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An Explorer's Guide to the Tagish Road, Yukon Highway 8


More Guides to Northern Roads & Highways

    Yukon Highway 8, more commonly called the Tagish Road, is a 2-lane paved road that runs 54 kilometers (34 miles) between the South Klondike Highway at Carcross and the Alaska Highway at Jake's Corner. It also connects the Atlin Road to those highways.

    The Tagish Road was built in 1942 as a route to bring supplies from Skagway to various sites during construction of the Alaska Highway. Basic services for travellers are available at Tagish, with a bakery and craft shops at Crag Lake.

    A series of very detailed topographical land-planning maps of the Tagish Road can be seen here (opens in a new window).


This is the view to the south as soon as you turn onto the Tagish Road at Jake's Corner, Alaska Highway Km 1341.5. You're looking down the valley that the Atlin Road runs through, with a sliver of Little Atlin Lake visible.

Km 1.8 - the junction with the Atlin Road (Yukon Highway 7). From here, it's 93 kilometers (58 miles) south to the village of Atlin.

This sign at Km 2.0 warns to watch out for caribou for the next 37 km. The Tagish Road gets little traffic and so is one of the better roads for seeing wildlife.

As well as caribou, you may see moose, mule deer, black bears and many smaller animals including foxes (both red and silver), and porcupines.

From Km 10.9, Secret Valley Lane runs 1.7 km south to a dead-end, with several large-acreage private properties along it.

The view to the northwest at Km 12.6.

Looking west from Km 18.6.

Km 19.5 - Pennycook Road leads several kilometers south to several residences and vacation properties.

The original Tagish telegraph office Tagish is one the oldest communities in the Yukon, and some traces of the very early days remain. A maze of trails south of the highway lead eventually to the original site of the North West Mounted Police post, and the Telegraph office, seen here.

Km 20.2 - Cottonwood Creek Road, and the Tagish Campground, operated by the Carcross Tagish First Nation. There are 28 sites and a boat launch - sites cost $12 per night (2014).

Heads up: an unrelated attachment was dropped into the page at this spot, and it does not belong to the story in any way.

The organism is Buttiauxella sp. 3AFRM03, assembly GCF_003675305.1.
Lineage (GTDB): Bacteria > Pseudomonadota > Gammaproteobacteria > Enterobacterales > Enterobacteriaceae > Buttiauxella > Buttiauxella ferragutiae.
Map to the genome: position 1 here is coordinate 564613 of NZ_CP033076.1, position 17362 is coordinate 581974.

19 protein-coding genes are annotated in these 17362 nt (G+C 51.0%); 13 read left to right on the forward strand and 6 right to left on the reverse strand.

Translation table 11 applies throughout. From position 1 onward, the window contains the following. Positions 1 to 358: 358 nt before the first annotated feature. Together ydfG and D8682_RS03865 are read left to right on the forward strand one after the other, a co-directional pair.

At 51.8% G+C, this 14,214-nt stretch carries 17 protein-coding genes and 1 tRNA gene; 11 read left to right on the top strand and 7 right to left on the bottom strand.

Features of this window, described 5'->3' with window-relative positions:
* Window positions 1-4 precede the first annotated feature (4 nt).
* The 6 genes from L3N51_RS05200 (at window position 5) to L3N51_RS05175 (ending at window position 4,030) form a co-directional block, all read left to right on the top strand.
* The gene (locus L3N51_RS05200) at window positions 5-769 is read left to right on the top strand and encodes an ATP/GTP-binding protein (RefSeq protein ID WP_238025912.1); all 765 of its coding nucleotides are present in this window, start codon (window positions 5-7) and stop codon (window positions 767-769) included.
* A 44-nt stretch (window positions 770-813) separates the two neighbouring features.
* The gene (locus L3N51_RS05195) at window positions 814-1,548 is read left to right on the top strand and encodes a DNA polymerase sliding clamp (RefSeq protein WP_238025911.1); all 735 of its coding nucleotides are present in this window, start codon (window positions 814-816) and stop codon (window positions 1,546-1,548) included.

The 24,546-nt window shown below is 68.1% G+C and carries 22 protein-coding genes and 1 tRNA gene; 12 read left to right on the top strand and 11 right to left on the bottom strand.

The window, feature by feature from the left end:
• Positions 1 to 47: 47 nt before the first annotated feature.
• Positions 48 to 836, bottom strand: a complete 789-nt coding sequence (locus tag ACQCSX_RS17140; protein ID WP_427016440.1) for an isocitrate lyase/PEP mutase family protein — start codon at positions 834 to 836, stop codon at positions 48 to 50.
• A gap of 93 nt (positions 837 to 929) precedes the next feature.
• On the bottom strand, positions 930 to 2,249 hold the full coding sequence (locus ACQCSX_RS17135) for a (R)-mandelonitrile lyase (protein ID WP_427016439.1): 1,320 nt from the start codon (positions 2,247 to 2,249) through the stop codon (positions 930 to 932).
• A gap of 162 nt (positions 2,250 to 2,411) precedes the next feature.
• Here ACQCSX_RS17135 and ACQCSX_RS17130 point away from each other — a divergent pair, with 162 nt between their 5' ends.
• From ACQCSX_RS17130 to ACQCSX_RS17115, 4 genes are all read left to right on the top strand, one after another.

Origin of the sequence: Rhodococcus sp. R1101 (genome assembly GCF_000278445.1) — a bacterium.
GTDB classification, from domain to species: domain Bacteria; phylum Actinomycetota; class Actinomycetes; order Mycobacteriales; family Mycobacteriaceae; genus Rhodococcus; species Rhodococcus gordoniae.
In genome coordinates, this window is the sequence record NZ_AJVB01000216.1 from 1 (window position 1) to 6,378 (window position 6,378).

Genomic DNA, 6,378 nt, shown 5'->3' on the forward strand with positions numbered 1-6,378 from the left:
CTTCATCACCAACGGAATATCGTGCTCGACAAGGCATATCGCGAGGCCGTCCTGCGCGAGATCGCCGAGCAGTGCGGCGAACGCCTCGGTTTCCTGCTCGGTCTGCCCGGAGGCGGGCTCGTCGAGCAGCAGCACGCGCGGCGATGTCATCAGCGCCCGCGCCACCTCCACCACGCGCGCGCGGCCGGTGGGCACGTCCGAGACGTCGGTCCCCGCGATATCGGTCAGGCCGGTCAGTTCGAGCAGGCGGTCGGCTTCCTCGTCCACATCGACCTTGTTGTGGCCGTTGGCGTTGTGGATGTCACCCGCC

Tagish Services, seen in this photo, is at Km 20.4, with fuel available. It adjoins the Tagish marina.

At Km 20.5, the highway crosses the Six Mile River, also known as the Tagish River - this is the view from the west side of the bridge.

The first strong sign that Spring is near is the arrival of migrating swans - the Trumpeters and Tundras (formerly called Whistling swans) who arrive at the first patches of open water in April. While the Yukon government has a viewing area called "Swan Haven" on Marsh Lake where a week-long Celebration of Swans is held, the viewing at the Tagish Bridge is much better. This is the view north from the bridge.

You can often look straight down on the swans and the many species of ducks that follow them to take advantage of what they stir up from the muddy river banks.

Looking south from the bridge, with the moon rising at 04:50 in mid-April.

Looking east across the Tagish River at noon on a chilly mid-December day. A bit of water still unfrozen mid-stream is steaming in the -30°C (-22°F) air.

Km 22 - Tagish Holiday Park, re-opened in June 2016, offers motel rooms, an RV park, tenting sites, a restaurant, convenience store, and off-sales. The photo to the left isn't current - it shows the property while it was closed between 2010 and 2016.

Km 22.1 - Tagish Community Centre

Km 23.1 - Tagish Estates Road leads to some small-acreage residences and vacation properties.

Km 25.9 - Taku Subdivision, and the Tagish cemetery.

Km 35.0 - 10 Mile Road leads several kilometers to the historic 10 Mile Ranch, and Tagish Wilderness Lodge.

This photo shows the view to the west at Km 36.6 in early May.

Km 39.0 - Crag Lake Subdivision, with several residences and the Dunroamin' Retreat Bed and Breakfast.

Km 42.0 - Cabins Over Crag Lake, 2 new log cabins for rent.

This photo shows the view to the west from Crag Lake.

Winter evening light looking west from Crag Lake (6:25 pm on February 1st).

The full moon over the Tagish Road in early February.

Km 42.9 - Porcupine Creek

Looking west to Caribou Mountain from about Km 43, with Fall in the valley and Winter on the peak, on September 19th.

Km 43.6 - Historic Mile 7 marker

A closer look at some of the crags on Caribou Mountain.

Km 47.5 - Choutla Lake

At Km 49.1, a gravel pit at the base of Caribou Mountain offers access to some pleasant walking.

Km 50.5 - Carcross garbage dump

Looking east from about Km 51.

When the dandelions come out, bear viewing is at its best, as they love eating these flowers. The roots, leaves and flowers of dandelions are also edible for humans.

A series of small ponds created by beavers creates a photogenic spot to view Fourth of July Mountain. Spring came late in 2007 - this photo was shot on May 2 that year.

Montana Mountain is seen to the southwest from the same location, in early June.

Km 51.5 - Choutla Subdivision

Km 52.7 - Department of Highways yard to the north, Airport Road to the south.

As you near Carcross, there are several roads leading to residential areas, most of them Carcross Tagish First Nation land. That's Nares Mountain to the left (hiking is great on Nares almost year-round) and Lime Mountain in the distance.

The start of the Tagish Road from the west end, the junction with the South Klondike Highway. Nares Mountain is to the right of centre, the village of Carcross is to the right and behind me.